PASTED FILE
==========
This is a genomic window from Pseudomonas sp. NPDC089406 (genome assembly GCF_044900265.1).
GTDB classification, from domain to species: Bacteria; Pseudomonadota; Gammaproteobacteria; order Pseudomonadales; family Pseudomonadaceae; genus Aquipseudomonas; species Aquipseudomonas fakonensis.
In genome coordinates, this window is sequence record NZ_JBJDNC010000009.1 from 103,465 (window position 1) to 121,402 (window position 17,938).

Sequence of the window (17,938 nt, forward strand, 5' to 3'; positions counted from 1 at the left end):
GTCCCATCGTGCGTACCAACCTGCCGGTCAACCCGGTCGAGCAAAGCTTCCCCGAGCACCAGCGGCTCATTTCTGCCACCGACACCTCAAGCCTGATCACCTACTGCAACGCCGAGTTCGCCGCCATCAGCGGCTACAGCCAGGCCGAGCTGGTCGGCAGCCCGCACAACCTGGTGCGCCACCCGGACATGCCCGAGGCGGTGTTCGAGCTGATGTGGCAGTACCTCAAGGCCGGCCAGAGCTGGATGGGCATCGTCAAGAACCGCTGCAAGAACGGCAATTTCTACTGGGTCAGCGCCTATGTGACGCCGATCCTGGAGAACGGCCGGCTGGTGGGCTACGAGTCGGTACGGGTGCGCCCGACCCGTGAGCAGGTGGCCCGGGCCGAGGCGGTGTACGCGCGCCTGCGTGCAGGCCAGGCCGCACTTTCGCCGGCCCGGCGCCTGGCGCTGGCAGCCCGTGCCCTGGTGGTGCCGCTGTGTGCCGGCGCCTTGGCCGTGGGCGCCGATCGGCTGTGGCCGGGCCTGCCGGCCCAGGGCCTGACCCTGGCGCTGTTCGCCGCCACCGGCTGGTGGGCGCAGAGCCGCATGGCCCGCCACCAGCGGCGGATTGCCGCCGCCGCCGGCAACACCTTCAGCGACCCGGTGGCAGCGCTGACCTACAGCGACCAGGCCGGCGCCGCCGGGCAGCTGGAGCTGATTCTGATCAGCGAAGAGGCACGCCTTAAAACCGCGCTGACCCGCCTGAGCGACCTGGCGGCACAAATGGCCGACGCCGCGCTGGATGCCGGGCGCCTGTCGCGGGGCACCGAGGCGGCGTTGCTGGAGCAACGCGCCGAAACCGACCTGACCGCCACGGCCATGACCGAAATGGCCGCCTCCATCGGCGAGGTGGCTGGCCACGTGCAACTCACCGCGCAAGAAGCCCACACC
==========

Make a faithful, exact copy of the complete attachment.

This is a genomic window from Pseudomonas sp. NPDC089406 (genome assembly GCF_044900265.1).
GTDB classification, from domain to species: Bacteria; Pseudomonadota; Gammaproteobacteria; order Pseudomonadales; family Pseudomonadaceae; genus Aquipseudomonas; species Aquipseudomonas fakonensis.
In genome coordinates, this window is sequence record NZ_JBJDNC010000009.1 from 103,465 (window position 1) to 121,402 (window position 17,938).

Sequence of the window (17,938 nt, forward strand, 5' to 3'; positions counted from 1 at the left end):
GTCCCATCGTGCGTACCAACCTGCCGGTCAACCCGGTCGAGCAAAGCTTCCCCGAGCACCAGCGGCTCATTTCTGCCACCGACACCTCAAGCCTGATCACCTACTGCAACGCCGAGTTCGCCGCCATCAGCGGCTACAGCCAGGCCGAGCTGGTCGGCAGCCCGCACAACCTGGTGCGCCACCCGGACATGCCCGAGGCGGTGTTCGAGCTGATGTGGCAGTACCTCAAGGCCGGCCAGAGCTGGATGGGCATCGTCAAGAACCGCTGCAAGAACGGCAATTTCTACTGGGTCAGCGCCTATGTGACGCCGATCCTGGAGAACGGCCGGCTGGTGGGCTACGAGTCGGTACGGGTGCGCCCGACCCGTGAGCAGGTGGCCCGGGCCGAGGCGGTGTACGCGCGCCTGCGTGCAGGCCAGGCCGCACTTTCGCCGGCCCGGCGCCTGGCGCTGGCAGCCCGTGCCCTGGTGGTGCCGCTGTGTGCCGGCGCCTTGGCCGTGGGCGCCGATCGGCTGTGGCCGGGCCTGCCGGCCCAGGGCCTGACCCTGGCGCTGTTCGCCGCCACCGGCTGGTGGGCGCAGAGCCGCATGGCCCGCCACCAGCGGCGGATTGCCGCCGCCGCCGGCAACACCTTCAGCGACCCGGTGGCAGCGCTGACCTACAGCGACCAGGCCGGCGCCGCCGGGCAGCTGGAGCTGATTCTGATCAGCGAAGAGGCACGCCTTAAAACCGCGCTGACCCGCCTGAGCGACCTGGCGGCACAAATGGCCGACGCCGCGCTGGATGCCGGGCGCCTGTCGCGGGGCACCGAGGCGGCGTTGCTGGAGCAACGCGCCGAAACCGACCTGACCGCCACGGCCATGACCGAAATGGCCGCCTCCATCGGCGAGGTGGCTGGCCACGTGCAACTCACCGCGCAAGAAGCCCACACC